Thanks to the advocacy efforts of Restaurants Canada and other industry allies, changes to the Atlantic Immigration Pilot are coming that will make it easier for restaurateurs to find staff.
As of June 1, the pilot program will give spouses of intermediate-skill level workers, including servers, the ability to apply for an open work permit (a type of work permit which is not specific to a certain job).
Originally, only spouses of workers classified as highly-skilled, such as managers, medical doctors and architects, were able to apply for work permits. After feedback from organizations such as Restaurants Canada, government recognized the importance of spouses having the ability to immediately access the labour market in the Atlantic Canada region.
Other recent changes to the Atlantic Immigration Pilot
Launched in 2017, the Atlantic Immigration Pilot was created to address labour shortages in the provinces of New Brunswick, Nova Scotia, Prince Edward Island, and Newfoundland and Labrador.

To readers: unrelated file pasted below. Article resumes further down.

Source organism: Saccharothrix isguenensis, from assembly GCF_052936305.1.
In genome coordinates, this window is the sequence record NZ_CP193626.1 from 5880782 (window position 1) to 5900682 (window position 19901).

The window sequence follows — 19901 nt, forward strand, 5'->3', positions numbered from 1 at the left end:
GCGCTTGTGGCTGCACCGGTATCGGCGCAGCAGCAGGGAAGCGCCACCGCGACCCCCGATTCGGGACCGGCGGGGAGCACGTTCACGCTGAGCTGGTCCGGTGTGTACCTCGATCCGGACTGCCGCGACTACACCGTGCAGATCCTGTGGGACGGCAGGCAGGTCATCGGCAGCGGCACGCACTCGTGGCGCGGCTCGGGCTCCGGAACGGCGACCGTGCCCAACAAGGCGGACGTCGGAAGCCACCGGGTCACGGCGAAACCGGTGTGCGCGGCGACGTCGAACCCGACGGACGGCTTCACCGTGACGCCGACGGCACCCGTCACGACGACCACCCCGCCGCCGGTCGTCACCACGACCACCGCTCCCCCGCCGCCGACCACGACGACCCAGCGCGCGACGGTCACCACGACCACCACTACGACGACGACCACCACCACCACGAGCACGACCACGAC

The pilot allows designated employers in these provinces to hire eligible foreign skilled workers and international graduates of universities and colleges in the Atlantic Canada region.
The pilot was originally scheduled to run for three years, but was recently extended until the end of 2021.
In addition to extending the pilot program, Immigration, Refugees and Citizenship Canada has also introduced a number of strategic reforms welcomed by Restaurants Canada, which will continue to bring skilled, educated and experienced newcomers to fill the significant labour gaps in the foodservice sector.
If you have any questions or would like more information, you can get in touch with Luc Erjavec, Restaurants Canada Vice President, Atlantic Canada, at firstname.lastname@example.org or 1-800-387-5649 ext. 5000.